Chemicals in burnt South African warehouse cause “considerable” environmental damage – authorities


CAPE TOWN, July 23 (Reuters) – South African authorities said on Friday that around 1,600 chemicals were stored in a warehouse owned by Indian company UPL Ltd when it was razed in a heavy looting last week, causing potentially harmful air emissions and a greenish effluent to seep into a protected lagoon.

The warehouse was among hundreds of businesses attacked and looted in the provinces of KwaZulu-Natal (KZN) and Gauteng in one of the worst violence of the post-apartheid era, sparked by the imprisonment of the former President Jacob Zuma on July 7 for contempt of court. .

First noticed in the early hours of July 13, the blaze was not fully extinguished until around 5:00 p.m. local time (3:00 p.m. GMT) on Thursday, July 22, officials from the KwaZulu-Natal Department of Environmental Affairs said. that tons of dead fish were collected in the near the lagoon and Umhlanga beach.

“The nature of chemicals (…) is very dangerous. These types of chemicals should not be disposed of in our landfills without prior consent,” said Siphumelele Nowele, chief environmental management director at the government. provincial of KZN.

“We can all confirm that the damage is quite extensive and that it will take time to fully address it,” Nowele said, adding that besides marine life, biodiversity and freshwater systems were also at stake. Several beaches were closed following the spill.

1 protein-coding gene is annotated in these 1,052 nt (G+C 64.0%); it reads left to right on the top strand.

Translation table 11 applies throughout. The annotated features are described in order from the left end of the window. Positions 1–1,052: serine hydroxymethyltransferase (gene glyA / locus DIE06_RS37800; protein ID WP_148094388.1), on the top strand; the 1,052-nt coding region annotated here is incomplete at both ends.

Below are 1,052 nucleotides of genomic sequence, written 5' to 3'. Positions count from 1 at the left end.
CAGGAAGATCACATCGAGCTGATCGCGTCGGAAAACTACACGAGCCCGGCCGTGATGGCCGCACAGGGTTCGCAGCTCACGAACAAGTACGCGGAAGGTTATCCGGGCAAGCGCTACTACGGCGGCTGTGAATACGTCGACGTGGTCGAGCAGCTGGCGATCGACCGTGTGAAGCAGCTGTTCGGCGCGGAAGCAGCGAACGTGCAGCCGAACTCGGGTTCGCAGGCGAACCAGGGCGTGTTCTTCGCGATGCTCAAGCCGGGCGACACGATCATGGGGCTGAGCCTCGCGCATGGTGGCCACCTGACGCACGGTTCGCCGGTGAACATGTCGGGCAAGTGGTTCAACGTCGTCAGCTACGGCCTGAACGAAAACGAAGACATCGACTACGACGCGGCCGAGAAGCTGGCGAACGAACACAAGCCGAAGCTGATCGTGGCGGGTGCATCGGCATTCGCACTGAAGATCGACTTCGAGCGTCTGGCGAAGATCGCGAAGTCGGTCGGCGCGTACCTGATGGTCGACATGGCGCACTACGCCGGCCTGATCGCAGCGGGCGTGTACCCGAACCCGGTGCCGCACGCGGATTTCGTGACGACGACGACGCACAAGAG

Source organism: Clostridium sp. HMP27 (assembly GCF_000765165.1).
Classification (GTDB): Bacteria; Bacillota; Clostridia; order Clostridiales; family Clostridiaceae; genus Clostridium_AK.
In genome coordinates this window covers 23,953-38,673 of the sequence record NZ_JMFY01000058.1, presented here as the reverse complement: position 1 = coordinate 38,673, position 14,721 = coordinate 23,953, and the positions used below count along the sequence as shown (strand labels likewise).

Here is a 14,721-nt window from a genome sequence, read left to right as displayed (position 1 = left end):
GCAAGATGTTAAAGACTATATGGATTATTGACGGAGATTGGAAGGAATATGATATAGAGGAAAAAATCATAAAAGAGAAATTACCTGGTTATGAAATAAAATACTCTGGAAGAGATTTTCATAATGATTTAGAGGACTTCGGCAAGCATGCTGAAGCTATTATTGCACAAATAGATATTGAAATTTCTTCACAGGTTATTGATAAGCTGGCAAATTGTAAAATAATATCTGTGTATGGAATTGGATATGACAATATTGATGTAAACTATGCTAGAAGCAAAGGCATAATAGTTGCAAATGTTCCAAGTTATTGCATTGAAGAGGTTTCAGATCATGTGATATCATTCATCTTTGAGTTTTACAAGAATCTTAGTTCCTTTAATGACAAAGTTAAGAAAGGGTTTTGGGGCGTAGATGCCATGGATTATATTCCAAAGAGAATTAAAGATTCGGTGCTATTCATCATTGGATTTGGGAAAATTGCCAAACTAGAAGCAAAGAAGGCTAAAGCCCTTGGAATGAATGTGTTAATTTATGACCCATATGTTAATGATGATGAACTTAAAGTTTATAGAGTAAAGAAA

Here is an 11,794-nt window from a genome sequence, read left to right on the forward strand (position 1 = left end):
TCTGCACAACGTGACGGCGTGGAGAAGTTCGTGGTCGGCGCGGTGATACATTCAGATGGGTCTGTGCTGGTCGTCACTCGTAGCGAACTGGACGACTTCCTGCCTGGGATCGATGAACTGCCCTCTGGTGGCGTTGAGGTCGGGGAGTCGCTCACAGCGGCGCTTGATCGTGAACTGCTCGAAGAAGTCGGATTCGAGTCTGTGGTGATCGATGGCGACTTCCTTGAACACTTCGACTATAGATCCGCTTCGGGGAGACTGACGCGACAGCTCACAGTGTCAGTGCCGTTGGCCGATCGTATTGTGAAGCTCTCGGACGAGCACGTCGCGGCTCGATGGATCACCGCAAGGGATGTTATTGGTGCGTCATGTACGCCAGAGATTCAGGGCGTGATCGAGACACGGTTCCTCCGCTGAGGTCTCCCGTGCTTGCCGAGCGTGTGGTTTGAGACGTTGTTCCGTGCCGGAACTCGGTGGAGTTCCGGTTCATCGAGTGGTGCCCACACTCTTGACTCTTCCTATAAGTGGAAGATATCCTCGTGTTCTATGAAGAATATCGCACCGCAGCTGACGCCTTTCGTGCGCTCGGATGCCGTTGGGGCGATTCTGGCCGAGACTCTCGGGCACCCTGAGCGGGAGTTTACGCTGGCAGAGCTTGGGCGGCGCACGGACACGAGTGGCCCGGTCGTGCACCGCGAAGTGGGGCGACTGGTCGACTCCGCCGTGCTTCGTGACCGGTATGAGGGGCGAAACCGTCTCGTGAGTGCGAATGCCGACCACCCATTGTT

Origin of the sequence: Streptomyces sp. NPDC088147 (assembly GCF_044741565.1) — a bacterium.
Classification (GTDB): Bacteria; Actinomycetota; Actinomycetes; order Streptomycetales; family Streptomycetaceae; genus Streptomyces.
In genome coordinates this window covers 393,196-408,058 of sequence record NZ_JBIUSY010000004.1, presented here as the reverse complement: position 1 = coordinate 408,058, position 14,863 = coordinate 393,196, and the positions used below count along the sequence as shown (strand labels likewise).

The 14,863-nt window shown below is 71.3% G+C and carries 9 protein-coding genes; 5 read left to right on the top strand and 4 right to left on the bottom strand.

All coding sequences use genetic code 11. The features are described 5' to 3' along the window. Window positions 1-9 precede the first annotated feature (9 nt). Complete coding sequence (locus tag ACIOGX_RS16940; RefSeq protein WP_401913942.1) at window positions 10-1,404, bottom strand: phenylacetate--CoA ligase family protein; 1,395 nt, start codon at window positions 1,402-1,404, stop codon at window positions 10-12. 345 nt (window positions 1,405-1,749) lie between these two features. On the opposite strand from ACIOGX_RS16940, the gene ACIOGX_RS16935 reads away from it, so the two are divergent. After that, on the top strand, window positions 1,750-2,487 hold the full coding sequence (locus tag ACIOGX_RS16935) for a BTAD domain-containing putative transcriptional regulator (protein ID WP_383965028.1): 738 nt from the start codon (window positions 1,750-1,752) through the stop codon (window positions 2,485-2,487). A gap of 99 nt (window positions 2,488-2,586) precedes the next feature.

A spokesperson for the local UPL unit did not immediately respond to a request for comment. A July 19 company statement confirmed the presence in the warehouse of a number of pesticides and fungicides that can cause irritation to the skin, eyes and respiratory tract.

“The situation is being closely monitored and to date no cases of acute human toxicity have been reported,” the company said at the time.

Local councilor Rory Macpherson told Reuters that when the warehouse fire started a large plume of acrid smoke was visible, before a greenish-bluish effluent was noticed seeping into a tributary of the river. which fed the lagoon of Umhlanga and the Indian Ocean.

“It absolutely wiped out all forms of marine life, from worms to crabs to all the wonderful fish. There is no more marine life, zero in the lagoon and the tributary of the river,” he said. he said about a stream that runs alongside an informal settlement. . (Reporting by Wendell Roelf; Editing by Kirsten Donovan)


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